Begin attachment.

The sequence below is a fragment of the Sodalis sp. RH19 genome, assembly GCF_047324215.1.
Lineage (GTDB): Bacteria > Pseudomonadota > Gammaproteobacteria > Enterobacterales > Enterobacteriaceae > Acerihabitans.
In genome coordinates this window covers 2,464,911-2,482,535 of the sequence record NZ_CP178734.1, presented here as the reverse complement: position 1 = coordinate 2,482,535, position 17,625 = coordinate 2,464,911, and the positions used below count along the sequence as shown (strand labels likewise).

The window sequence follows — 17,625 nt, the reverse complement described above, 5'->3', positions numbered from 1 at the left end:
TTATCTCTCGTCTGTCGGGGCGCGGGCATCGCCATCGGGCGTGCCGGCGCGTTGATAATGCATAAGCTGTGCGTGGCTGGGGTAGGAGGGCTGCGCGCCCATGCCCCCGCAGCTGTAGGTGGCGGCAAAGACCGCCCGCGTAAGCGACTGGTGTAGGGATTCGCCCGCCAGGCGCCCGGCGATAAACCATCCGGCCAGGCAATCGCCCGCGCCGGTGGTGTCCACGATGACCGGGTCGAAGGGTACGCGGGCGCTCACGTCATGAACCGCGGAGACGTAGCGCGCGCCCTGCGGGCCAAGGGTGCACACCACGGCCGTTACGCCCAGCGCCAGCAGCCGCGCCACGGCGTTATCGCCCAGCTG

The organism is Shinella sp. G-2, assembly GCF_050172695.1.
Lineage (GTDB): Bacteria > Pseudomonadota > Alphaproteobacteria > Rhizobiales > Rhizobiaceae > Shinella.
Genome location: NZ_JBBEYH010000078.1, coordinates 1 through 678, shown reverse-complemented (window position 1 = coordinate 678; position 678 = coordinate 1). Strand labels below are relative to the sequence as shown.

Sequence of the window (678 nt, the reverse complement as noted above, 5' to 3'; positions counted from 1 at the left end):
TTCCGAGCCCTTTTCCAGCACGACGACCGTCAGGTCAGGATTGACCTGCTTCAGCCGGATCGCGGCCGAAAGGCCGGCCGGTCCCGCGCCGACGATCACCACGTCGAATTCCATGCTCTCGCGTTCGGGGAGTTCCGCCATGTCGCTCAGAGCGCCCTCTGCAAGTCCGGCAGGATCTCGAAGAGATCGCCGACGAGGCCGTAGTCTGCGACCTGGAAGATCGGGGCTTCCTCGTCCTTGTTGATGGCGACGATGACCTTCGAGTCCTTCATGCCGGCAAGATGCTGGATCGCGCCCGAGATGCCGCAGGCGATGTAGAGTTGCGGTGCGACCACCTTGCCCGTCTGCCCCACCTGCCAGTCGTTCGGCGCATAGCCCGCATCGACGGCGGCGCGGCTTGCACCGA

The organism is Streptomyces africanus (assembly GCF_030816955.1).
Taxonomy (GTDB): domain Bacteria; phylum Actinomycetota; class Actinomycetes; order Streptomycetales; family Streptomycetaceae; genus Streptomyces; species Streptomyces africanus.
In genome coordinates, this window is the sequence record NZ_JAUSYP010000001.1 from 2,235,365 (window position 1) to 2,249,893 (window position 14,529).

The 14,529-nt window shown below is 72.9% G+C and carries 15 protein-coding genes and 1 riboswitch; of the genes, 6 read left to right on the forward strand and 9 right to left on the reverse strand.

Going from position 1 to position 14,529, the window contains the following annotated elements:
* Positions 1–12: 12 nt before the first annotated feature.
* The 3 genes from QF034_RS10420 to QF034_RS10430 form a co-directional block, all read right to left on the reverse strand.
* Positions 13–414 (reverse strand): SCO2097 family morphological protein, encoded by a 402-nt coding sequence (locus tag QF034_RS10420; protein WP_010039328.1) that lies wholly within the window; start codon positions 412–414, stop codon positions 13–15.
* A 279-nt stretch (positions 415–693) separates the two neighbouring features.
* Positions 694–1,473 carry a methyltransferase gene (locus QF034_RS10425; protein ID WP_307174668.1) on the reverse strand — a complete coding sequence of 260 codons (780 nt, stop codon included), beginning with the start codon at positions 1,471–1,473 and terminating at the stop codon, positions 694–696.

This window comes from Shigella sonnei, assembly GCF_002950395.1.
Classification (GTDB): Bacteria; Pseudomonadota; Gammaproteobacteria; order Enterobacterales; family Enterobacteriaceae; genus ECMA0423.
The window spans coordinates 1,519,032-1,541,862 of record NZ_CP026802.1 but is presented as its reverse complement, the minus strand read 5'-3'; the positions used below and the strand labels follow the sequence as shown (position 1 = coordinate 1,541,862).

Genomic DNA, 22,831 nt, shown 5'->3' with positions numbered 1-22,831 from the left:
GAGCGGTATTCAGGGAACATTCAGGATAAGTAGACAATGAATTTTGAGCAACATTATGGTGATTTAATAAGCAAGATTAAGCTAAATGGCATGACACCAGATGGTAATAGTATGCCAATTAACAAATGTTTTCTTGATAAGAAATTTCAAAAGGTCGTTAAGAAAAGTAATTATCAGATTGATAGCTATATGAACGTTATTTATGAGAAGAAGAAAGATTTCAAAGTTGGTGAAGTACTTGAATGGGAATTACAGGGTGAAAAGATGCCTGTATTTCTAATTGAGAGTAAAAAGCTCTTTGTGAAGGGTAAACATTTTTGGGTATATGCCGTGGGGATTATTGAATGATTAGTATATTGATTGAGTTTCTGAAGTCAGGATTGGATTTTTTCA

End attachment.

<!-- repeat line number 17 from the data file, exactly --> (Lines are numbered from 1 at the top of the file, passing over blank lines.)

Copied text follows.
* The 3 genes from QF034_RS10420 to QF034_RS10430 form a co-directional block, all read right to left on the reverse strand.